A cheesy, creamy, perfectly indulgent brunch oyster bake, made gluten-free. The best way to kick-off a dreamy Sunday morning!
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Weekend mornings used to be lazy around here. I would wake up late (for me, at least), give a mighty stretch, pull F a bit closer. We would read design magazines on our tablet, debating the merits of this kitchen style versus that wall colour. Classical music played in the background.
After about an hour in bed, I would crawl out, open a random cookbook and decide which brunch I wanted to make for us that day. Syrniki, oladushki, dill zucchini fritters or savoury French toast - anything was good to go as long as it struck my creative fancy that morning.
And if we had the ingredients for a mimosa in the fridge? Well, that would be a downright brunch party.
The evolution of a recipe
It was on one of those weekend morning that we first made this brunch oyster bake. Scrolling through Matt Dean Pettit's The Great Shellfish Cookbook, I wanted something comforting, cheesy, indulgent. As it was summer, oysters beckoned. (Check out my review of this great cookbook here).
Cutely titled 'Wakey Wakey Oysters Bakey', this brunch oyster bake was everything we craved. First, oysters are cleaned and opened, revealing their salty, quivering bellies (we buy our oysters from Lufa Farms, a Montreal-based supplier who works exclusively with high quality local producers and companies).
Then they are topped with a cheesy, garlicky mixture of Parmesan, (gluten-free) bread crumbs and savoury seasoning.
After a short broil in the oven, the oysters come out like soldiers on parade, strutting their best selves and filling the house with a divine scent. The brunch oyster bake is completed with a generous drizzle of (gluten-free) Mornay sauce - a concoction so delicious, we continued spooning it on toast and eggs for days. Luckily, we made extras.
The resulting brunch oyster bake is a meal worthy of a party. We initially made it for my sister, who never thought she liked oysters very much... until tasting these. It was salty and creamy and just about perfect - and I don't use that word lightly.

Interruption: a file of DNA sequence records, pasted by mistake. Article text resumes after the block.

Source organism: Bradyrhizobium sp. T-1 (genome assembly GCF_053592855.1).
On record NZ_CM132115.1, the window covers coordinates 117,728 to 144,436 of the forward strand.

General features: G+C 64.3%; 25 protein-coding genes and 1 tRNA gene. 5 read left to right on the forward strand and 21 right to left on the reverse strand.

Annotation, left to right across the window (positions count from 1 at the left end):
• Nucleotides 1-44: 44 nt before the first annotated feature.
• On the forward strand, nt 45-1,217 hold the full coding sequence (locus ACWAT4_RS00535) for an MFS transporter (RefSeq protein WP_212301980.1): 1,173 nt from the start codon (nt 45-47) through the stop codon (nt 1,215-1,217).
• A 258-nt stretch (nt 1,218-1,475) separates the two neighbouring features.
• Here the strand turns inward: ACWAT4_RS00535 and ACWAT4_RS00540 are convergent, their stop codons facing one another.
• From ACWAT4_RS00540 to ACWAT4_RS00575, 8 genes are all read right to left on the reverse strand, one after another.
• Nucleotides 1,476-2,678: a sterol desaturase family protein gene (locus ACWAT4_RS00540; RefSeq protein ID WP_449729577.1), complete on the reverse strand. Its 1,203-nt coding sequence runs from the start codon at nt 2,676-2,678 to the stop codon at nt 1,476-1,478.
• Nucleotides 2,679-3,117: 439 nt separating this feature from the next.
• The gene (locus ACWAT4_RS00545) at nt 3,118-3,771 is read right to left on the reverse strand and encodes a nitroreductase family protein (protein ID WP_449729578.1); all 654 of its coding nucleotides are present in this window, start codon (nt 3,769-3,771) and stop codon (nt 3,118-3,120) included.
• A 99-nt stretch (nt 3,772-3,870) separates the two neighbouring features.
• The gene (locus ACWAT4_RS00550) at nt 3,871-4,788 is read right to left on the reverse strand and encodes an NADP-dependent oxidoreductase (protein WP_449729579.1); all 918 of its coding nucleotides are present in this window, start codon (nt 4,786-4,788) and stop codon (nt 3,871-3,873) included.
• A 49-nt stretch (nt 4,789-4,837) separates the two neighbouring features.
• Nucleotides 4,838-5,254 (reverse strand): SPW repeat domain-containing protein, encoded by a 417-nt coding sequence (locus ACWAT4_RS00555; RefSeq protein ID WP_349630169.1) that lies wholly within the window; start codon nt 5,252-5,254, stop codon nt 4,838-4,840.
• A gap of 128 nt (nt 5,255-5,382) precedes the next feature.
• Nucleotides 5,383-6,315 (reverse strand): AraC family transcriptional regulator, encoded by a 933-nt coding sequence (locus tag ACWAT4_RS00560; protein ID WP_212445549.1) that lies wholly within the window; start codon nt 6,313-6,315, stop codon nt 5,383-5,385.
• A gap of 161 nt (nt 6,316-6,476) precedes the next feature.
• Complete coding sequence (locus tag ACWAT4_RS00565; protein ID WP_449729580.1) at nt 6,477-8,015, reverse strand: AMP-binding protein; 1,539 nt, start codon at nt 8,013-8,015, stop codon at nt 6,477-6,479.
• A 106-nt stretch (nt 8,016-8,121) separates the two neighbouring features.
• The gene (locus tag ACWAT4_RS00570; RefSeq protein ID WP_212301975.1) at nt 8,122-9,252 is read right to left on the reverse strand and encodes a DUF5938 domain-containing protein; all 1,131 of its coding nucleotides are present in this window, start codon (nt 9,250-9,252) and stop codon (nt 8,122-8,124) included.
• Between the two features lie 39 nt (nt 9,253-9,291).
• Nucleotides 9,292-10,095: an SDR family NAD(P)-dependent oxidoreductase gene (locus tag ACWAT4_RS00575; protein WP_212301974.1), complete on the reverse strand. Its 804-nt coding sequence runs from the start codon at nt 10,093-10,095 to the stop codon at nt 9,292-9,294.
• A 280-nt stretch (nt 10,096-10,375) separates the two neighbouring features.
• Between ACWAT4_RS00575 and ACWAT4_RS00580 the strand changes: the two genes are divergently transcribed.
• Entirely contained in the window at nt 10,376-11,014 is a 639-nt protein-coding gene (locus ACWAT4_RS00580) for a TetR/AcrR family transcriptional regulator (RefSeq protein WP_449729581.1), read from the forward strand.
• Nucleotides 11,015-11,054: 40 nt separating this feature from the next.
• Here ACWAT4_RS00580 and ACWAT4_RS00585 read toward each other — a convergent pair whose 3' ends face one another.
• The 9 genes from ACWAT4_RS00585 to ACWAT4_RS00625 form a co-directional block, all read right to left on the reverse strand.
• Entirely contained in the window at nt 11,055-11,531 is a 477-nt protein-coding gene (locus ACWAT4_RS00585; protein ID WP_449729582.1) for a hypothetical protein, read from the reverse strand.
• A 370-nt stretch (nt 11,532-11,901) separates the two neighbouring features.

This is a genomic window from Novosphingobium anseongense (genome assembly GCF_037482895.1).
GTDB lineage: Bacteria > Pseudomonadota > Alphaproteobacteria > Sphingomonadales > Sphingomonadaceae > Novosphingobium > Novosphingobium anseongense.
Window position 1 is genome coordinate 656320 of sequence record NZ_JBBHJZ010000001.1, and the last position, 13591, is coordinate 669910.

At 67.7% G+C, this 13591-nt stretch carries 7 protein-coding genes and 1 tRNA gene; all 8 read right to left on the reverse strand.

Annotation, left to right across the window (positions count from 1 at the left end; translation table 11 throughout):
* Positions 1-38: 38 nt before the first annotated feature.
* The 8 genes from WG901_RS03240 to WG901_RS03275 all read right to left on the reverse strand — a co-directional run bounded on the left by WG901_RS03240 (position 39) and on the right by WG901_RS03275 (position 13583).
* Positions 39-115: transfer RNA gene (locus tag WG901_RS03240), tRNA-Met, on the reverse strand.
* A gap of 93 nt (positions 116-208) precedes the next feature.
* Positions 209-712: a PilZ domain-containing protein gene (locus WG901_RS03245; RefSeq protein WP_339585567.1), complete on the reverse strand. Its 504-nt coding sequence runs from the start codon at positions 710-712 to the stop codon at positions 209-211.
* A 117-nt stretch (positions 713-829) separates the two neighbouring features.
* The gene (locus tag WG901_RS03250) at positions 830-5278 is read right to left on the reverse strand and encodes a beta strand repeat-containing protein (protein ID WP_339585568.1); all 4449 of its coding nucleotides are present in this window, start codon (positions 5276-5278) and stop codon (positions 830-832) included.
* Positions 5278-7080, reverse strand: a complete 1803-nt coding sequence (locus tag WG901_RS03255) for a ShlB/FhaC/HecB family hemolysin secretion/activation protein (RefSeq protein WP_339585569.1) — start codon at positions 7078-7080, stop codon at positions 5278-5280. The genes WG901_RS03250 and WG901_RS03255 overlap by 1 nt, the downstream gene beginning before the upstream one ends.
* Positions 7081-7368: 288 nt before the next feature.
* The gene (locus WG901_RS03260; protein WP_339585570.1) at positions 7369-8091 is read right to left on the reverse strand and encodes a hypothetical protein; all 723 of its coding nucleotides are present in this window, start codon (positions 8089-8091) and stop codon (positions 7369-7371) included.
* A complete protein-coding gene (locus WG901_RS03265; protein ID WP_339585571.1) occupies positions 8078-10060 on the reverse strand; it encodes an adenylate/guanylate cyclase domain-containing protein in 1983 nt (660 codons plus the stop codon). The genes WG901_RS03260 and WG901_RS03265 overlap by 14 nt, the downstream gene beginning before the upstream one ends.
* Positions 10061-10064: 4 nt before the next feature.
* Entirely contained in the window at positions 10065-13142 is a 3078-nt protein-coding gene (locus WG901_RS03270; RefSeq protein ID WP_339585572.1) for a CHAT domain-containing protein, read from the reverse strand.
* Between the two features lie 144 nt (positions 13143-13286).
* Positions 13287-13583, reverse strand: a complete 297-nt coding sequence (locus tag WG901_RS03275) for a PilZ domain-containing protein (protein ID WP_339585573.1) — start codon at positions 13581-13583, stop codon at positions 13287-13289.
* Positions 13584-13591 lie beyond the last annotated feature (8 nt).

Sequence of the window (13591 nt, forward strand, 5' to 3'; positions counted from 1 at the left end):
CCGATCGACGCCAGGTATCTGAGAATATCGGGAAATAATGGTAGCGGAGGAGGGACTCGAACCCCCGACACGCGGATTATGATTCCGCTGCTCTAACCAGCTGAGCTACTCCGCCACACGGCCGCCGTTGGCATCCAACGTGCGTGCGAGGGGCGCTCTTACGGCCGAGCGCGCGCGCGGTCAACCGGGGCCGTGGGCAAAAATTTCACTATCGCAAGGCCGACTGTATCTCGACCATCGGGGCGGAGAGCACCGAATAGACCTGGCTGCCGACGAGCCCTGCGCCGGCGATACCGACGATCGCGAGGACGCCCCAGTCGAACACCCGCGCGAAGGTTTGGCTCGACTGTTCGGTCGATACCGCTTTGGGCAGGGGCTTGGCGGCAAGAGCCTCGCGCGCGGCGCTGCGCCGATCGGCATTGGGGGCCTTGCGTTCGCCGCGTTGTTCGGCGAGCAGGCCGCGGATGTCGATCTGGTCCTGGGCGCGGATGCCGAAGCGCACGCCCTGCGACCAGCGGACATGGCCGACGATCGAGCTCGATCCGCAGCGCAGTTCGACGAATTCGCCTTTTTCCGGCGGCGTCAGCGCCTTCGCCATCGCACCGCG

This was the brunch I would dream about for months, gathering up the ingredients each time the mood struck. And the mood struck more often than I care to admit.
How brunches change
Since Leo came into the picture, however, all that changed. We wake up whenever he does, and 'late' has changed its definition to 6:30am. Instead of a mighty stretch, I scoop him in my arms and give a mighty squeeze, pulling Leo a bit closer to my breast.
We read design magazines while Leo eats, hiding the glare of the tablet away from his curious gaze. We debate the merits of that nursery style versus that spill-proof couch upholstery. Russian children's songs play in the background.
After about 30 minutes in bed, Leo crawls out, exploring random corners of our house. F chases after him while I make my way, bleary eyed, to the kitchen. I haphazardly arrange Leo's breakfast - cucumbers cut into spears, raspberries, mangoes, and an ever-rotating menu of porridges - hoping against hope he'll like the same things he did yesterday (spoiler alert: he never does).
F eats toast with peanut butter, minus the toasting. I eat oatmeal that I don't even like, because it's good for milk production. The perfect brunch oyster bake remains the stuff of dreams. We clean the floor of spills and crumbs every morning.